Buddhism in Bodhnath
It has been quite some time since I have blogged about a temple but I feel this particular place is more than deserving of a post, it is the wonderfully quiet and very spiritual UNESCO World Heritage Site of Bodhnath in Nepal. I have been here on three different occasions, each in different years, and each time I fall in love with this small town a little more! The colours of the prayer flags, the sound of pilgrims shuffling around the stupa and monks chanting in the background, the smell of Tibetan food cooking – it all makes for a really great place to visit so it comes as no surprise that it is one of the most popular tourist sites in the Kathmandu area.
“On the eastern side of Kathmandu, just north of the airport and around 6km from Thamel, is Bodhnath, home to one of the world’s largest stupas. The village, also known as Boudha (pronounced boe-da), is the religious centre for Nepal’s considerable population of Tibetan exiles, and the side streets are full of maroon-robed Tibetan (and foreign) monks, gleaming monastery roofs and shop fronts full of Tibetan texts and yak butter. This is one of the few places in the world where Tibetan culture is accessible, vibrant and unfettered.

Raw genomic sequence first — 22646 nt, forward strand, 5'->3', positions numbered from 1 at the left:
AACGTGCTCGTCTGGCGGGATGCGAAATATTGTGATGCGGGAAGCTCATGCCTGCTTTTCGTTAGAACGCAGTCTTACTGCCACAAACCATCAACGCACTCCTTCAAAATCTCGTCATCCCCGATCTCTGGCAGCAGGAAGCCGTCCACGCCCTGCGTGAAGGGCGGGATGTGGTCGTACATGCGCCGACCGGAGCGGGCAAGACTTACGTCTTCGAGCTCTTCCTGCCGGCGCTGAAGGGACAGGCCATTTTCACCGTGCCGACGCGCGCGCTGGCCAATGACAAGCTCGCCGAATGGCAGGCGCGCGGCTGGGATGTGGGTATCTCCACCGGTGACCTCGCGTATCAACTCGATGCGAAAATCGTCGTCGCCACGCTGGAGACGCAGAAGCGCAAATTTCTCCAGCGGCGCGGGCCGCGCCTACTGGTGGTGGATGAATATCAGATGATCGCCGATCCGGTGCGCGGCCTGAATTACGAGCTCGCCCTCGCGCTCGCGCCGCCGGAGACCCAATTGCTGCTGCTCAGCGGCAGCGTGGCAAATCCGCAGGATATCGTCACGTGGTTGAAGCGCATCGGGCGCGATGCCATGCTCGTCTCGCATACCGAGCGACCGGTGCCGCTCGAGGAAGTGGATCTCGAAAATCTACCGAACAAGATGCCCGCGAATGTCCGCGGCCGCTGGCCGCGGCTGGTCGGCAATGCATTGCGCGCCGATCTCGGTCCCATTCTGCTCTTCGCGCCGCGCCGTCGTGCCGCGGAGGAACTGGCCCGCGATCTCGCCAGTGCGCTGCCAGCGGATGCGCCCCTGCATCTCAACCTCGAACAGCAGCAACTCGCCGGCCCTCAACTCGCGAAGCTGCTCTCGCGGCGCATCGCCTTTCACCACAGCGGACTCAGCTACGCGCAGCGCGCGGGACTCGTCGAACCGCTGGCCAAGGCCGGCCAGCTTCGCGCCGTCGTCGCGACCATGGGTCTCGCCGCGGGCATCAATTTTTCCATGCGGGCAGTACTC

Bodhnath has always been linked to Tibetan Buddhism and Lhasa. A major trade route coming from Lhasa went through Sankhu, and Bodhnath therefore lies at the Tibetan traders’ entry to Kathmandu. One can easily imagine the traders giving thanks for their successful journey across the Himalaya, or praying for a safe return. People (including mountaineers and Sherpas) still come here to pray before undertaking a journey in the Himalaya.” Lonely Planet
It may seem odd but to me Bodhnath and Hong Kong are similar in some ways, the most prominent in my mind is that they both give you really bad neck-ache! Oh the pain after a full day of staring upwards at those prayer flags; for those of you who know me personally you’ll know that I am a total perfectionist, even when it is in regards to the way prayer flags blow, I am quite happy to wait an hour for just the right amount of breeze and the right amount of light to filter through – I stand by the saying that the best shots are never the easiest, I hope you enjoy them…